"Perception of external sources of inspiration prompts new imaginings. Research on the role of externalisations in design thinking has concentrated on the role of sketching. Schön has shown that for many architects, sketching is an essential part of creative design, and creation is driven by making and perceiving sketches; Schön characterises design as an interactive conversation between mind and sketch. Designers directly appreciate different types of information in their own sketches, alternating between seeing that and seeing as. Ambiguity in sketches facilitates reinterpretation triggered by dissatisfaction with the current design. For designers who make active use of sources of inspiration in designing, they play a similar role to designers' own sketches."
(Claudia Eckerta, Martin Stacey, p.526, 2000, Design Studies)
 Purcell, A T and Gero, J S 'Drawings and the design process' Design Studies Vol 19 (1998) pp 389-430
 Schön, D A The reflective practitioner: how professionals think in action Basic Books, New York (1983)
 Schön, D A and Wiggins, G 'Kinds of seeing and their functions in designing' Design Studies Vol 13 (1992) pp 135-156  Gabriela Goldschmidt 'The dialectics of sketching' Creativity Research Journal Vol 4 (1991) pp 123-143 [https://blog.itu.dk/DIND-E2010/files/2010/10/goldsmidt_dialectics_paper.pdf]
 McFadzean, J, Cross, N G and Johnson, J H 'Notation and Cognition in Conceptual Sketching' in Proceedings, VR'99 Visual and Spatial Reasoning in Design MIT Press, Cambridge MA (1999)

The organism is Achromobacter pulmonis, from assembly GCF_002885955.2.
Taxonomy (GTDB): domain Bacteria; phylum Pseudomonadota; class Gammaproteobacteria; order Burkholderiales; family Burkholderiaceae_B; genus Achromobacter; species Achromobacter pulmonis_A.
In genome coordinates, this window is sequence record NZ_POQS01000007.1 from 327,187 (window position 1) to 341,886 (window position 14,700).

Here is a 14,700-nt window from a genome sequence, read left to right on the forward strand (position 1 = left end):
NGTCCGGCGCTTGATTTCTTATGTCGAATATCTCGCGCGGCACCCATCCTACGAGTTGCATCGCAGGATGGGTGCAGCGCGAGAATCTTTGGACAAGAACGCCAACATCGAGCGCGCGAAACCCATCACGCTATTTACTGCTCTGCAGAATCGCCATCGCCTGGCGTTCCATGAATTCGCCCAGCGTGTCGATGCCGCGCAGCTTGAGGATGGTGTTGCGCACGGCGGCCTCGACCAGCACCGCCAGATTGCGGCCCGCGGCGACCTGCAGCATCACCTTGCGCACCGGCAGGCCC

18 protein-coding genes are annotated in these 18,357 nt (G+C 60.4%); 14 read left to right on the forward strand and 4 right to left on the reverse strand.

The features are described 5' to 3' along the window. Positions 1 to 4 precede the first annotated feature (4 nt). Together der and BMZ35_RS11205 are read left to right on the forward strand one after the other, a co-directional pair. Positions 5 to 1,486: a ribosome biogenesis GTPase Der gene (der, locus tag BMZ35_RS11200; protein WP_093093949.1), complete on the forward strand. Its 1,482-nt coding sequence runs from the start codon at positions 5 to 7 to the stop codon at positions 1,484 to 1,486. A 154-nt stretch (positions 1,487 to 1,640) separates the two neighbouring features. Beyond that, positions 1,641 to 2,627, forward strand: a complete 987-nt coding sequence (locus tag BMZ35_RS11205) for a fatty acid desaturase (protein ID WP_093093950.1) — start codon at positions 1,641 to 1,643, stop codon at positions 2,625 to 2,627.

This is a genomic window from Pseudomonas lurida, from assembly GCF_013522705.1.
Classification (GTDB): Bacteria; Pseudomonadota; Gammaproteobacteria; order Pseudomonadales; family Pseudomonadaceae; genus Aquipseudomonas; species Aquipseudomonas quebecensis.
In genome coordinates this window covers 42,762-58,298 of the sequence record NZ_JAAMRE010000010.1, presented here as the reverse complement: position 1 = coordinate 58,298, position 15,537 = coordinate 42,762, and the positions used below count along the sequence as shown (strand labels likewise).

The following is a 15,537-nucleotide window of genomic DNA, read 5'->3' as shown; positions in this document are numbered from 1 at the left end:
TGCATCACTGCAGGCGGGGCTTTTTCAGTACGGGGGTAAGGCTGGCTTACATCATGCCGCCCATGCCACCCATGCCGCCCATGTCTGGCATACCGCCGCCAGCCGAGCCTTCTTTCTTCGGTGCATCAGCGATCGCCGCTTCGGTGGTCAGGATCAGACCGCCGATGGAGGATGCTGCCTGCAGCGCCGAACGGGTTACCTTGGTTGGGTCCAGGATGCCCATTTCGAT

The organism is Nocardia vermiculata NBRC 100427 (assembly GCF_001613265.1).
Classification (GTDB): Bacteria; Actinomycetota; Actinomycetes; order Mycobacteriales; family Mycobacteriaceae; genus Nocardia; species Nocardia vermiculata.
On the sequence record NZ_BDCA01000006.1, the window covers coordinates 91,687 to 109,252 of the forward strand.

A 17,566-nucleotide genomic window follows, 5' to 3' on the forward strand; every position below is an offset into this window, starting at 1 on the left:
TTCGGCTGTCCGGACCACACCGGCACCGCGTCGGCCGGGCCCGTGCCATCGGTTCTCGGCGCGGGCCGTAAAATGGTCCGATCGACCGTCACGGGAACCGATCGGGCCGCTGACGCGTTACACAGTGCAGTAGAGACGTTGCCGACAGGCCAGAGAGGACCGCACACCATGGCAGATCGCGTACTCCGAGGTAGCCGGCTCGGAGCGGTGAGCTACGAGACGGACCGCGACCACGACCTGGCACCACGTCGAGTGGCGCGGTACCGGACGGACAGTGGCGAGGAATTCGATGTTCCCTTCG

Claudia Eckerta, Martin Stacey (2000). "Sources of inspiration: a language of design", Design Studies, Volume 21, Issue 5, September 2000, Pages 523-538
"Until recently, the field of design was an adjunct to art and craft. With the transformation of design into an industrial discipline come responsibilities that the field of design studies has only recently begun to address.
This transformation means that design is becoming a generalizable discipline that may as readily be applied to processes, media interfaces or information artefacts as to tools, clothing, furniture or advertisements. To understand design as a discipline that can function within any of these frames means developing a general theory of design. This general theory should support application theories and operational programmes. Moving from a general theory of design to the task of solving problems involves a significantly different mode of conceptualization and explicit knowledge management than adapting the tacit knowledge of individual design experience.
So far, most design theories involve clinical situations or micro-level grounded theories developed through induction. This is necessary, but it is not sufficient for the kinds of progress we need.
In the social sciences, grounded theory has developed into a robust and sophisticated system for generating theory across levels. A ‘grounded’ theory is an inductive theory emerging or rising from the ground of direct, empirical experience. These theories ultimately lead to larger ranges of understanding, and the literature of grounded theory is rich in discussions of theory construction and theoretical sensitivity (Glaser 1978, 1992; Glaser and Strauss 1967; Strauss 1991; Strauss and Corbin 1990, 1994).
One of the deep problems in design research is the failure to engage in grounded theory, developing theory out of practice. Instead, many designers confuse practice with research. Rather than developing theory from practice through articulation and inductive inquiry, some designers mistakenly argue that practice is research. From this, they claim that practicebased research is itself a form of theory construction."
(Ken Friedman, 2008, pp.153-154)
Ken Friedman (2008). "Research into, by and for design." Journal of Visual Arts Practice Volume 7 Number 2. Intellect Ltd. Article. English Language. doi: 10.1386/jvap.7.2.153/1